BRASILIA, Brazil—The most severe frost to strike Brazil’s coffee-growing region in more than 25 years is expected to cut a chunk out of next year’s crop, sending prices of the bean to six-year highs around the world, reports the Wall Street Journal.
This is the second weather shock in recent months to strike Brazil, the world’s biggest coffee producer. Before the frost came a drought that parched the 2021 crop. On Monday, fears of another lackluster harvest pushed futures for arabica beans up to $2.08 a pound, their highest level in New York since late 2014. Though they fell on Tuesday, coffee futures climbed almost 30% in July and nearly doubled over the past year, snapping a long stretch of depressed prices that prompted many farmers to abandon their fields.
Widespread frosts struck last week and already appear to have ravaged next year’s Brazilian coffee crop. Farmers and traders had been banking on the 2022 harvest to replenish depleted stockpiles after the drought led to a significantly smaller haul this year.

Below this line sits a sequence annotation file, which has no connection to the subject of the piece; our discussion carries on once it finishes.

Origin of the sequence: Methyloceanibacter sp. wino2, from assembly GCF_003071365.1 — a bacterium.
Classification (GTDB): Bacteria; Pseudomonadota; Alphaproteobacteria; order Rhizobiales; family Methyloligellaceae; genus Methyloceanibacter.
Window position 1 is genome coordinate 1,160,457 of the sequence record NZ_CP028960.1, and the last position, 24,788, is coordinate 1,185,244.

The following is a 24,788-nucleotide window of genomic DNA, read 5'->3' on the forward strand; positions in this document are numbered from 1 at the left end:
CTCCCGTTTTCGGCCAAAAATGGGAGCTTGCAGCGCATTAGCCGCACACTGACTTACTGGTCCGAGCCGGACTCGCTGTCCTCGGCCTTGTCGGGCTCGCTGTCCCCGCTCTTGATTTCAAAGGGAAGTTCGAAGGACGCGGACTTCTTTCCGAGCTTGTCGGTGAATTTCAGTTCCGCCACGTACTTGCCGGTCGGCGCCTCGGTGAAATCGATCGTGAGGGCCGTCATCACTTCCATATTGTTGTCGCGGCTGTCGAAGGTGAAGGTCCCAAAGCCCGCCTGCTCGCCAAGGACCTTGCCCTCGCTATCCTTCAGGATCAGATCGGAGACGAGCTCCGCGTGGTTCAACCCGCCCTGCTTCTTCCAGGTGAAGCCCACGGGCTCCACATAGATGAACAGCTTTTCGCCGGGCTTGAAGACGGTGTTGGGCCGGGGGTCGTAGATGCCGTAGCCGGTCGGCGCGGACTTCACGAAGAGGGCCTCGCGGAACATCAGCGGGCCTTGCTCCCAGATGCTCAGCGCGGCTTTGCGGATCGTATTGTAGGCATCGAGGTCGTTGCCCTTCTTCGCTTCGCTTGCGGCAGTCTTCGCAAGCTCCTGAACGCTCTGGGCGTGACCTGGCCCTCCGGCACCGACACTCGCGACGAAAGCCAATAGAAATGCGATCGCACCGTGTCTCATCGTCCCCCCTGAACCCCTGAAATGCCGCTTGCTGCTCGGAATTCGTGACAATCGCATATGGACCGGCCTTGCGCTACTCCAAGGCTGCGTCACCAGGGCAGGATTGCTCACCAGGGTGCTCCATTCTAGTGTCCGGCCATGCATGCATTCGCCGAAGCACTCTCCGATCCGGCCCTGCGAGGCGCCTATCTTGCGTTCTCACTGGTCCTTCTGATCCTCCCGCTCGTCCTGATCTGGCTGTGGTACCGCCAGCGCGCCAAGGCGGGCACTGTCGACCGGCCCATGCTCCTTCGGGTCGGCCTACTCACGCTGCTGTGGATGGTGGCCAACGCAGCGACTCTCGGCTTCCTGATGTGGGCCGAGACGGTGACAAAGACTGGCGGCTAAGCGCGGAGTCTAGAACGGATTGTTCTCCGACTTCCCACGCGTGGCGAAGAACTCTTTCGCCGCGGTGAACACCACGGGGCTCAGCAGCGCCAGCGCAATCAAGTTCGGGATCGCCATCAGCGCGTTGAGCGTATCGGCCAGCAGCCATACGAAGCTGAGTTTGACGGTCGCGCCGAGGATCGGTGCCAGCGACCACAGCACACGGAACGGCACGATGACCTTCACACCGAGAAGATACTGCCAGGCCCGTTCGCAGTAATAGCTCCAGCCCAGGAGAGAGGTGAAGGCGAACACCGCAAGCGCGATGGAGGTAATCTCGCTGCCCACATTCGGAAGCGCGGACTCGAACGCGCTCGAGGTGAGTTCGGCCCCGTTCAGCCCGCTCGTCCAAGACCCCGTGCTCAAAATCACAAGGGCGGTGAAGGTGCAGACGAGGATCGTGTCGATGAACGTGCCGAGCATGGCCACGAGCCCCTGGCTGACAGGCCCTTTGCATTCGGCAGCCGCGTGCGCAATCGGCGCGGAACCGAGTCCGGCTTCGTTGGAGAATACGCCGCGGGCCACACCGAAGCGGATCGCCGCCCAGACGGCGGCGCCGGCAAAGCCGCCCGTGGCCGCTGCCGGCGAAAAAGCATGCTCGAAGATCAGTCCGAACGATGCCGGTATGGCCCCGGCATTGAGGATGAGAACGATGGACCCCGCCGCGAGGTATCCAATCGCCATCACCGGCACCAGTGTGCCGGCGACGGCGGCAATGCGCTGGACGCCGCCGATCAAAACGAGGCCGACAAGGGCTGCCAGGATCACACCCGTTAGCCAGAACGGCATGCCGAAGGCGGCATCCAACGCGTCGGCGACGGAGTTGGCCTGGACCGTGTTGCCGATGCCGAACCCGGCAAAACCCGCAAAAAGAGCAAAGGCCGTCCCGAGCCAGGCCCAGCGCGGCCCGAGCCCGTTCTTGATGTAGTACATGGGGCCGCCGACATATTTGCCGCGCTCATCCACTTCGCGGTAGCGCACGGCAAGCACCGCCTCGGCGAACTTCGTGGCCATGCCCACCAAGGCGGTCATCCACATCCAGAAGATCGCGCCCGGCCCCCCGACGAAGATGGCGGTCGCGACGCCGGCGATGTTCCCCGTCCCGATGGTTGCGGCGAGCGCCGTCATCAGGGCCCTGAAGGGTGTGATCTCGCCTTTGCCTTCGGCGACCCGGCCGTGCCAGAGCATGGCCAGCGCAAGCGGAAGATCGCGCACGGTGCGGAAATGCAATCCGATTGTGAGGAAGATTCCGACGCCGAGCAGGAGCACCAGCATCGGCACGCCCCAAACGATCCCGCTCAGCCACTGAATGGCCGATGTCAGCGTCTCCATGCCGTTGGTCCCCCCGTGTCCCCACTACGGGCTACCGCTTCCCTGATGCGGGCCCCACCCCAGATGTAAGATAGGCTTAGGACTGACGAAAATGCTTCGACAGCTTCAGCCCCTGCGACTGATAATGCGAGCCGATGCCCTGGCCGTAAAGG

José Marcos Magalhães, a grower and president of the Minasul coffee cooperative, expects to lose two-thirds of his 2022 harvest. “I normally produce 12,000 bags, and now I think I’ll lose about 8,000,” he said.
The weather won’t harm the 2021 harvest now under way, because the small fruits that bear the beans are protected by the coffee trees’ leaves. But Magalhães said farmers will have to prune their plants or uproot them altogether, shedding about a quarter of next year’s crop.
It will take several months before the extent of the damage is known. Kona Haque, head of research at commodities merchant ED&F Man, said between four million and five million bags of coffee could be lost from the 2022 crop. That is just under a tenth of Brazil’s production levels from last year.
Other factors have also contributed to the looming price hikes. A shortage of containers has created difficulties in shipping coffee from Brazil and Vietnam. Antigovernment protests have obstructed coffee exports from Colombia. Widespread heat waves, fires and floods are causing jitters in broader agricultural markets.
To read more about coffee trends and what consumers are demanding in their brewed drinks, check out “Caffeine Fix” in NACS Magazine.